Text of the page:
- Custom roles
- Roles created to tailor permissions to the needs of the organization, when predefined roles don’t meet the needs.
- Custom roles are not maintained by Google; when new permissions, features, or services are added to Google Cloud, the custom roles will not be updated automatically.
- IAM policy binds one or more members to a role.
- An IAM policy defines and enforces what roles are granted to which members, and this policy is attached to a resource.
- IAM policy attached to the resource defines who (member) has what type of access (role) on the resource
- IAM policy can be set at any level in the resource hierarchy: organization level, folder level, project level, or resource level.
- IAM Policy inheritance is transitive and resources inherit the policies of all of their parent resources.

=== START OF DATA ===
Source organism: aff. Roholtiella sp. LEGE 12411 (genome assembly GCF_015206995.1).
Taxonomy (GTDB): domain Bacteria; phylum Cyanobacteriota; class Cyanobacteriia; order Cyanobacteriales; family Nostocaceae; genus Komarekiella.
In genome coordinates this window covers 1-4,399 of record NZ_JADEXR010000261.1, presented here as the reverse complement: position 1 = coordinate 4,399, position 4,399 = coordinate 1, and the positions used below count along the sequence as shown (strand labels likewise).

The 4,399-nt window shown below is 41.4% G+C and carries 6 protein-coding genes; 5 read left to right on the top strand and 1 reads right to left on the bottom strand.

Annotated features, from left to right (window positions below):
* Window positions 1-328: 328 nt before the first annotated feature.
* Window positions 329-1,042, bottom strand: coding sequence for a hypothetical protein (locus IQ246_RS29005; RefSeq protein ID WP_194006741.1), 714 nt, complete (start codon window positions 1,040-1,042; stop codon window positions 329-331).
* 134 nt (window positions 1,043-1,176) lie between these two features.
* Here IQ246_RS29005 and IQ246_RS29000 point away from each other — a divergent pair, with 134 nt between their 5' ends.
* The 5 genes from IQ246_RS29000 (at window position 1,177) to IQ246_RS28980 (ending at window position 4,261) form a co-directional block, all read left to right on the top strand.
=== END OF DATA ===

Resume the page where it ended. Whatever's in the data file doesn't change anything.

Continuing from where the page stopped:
- The effective policy for a resource is the union of the policy set on that resource and the policies inherited from higher up in the hierarchy.
- Basically Permissions -> Roles -> (IAM Policy) -> Members
- When an authenticated member attempts to access a resource, IAM checks the resource’s policy to determine whether the action is permitted.
- A service account is a special kind of account used by an application or a virtual machine (VM) instance, not a person.
- Applications use service accounts to make authorized API calls, authorized as either the service account itself, or as Google Workspace or Cloud Identity users through domain-wide delegation.
- is identified by its email address, which is unique to the account.
- does not have passwords, and cannot log in via browsers or cookies.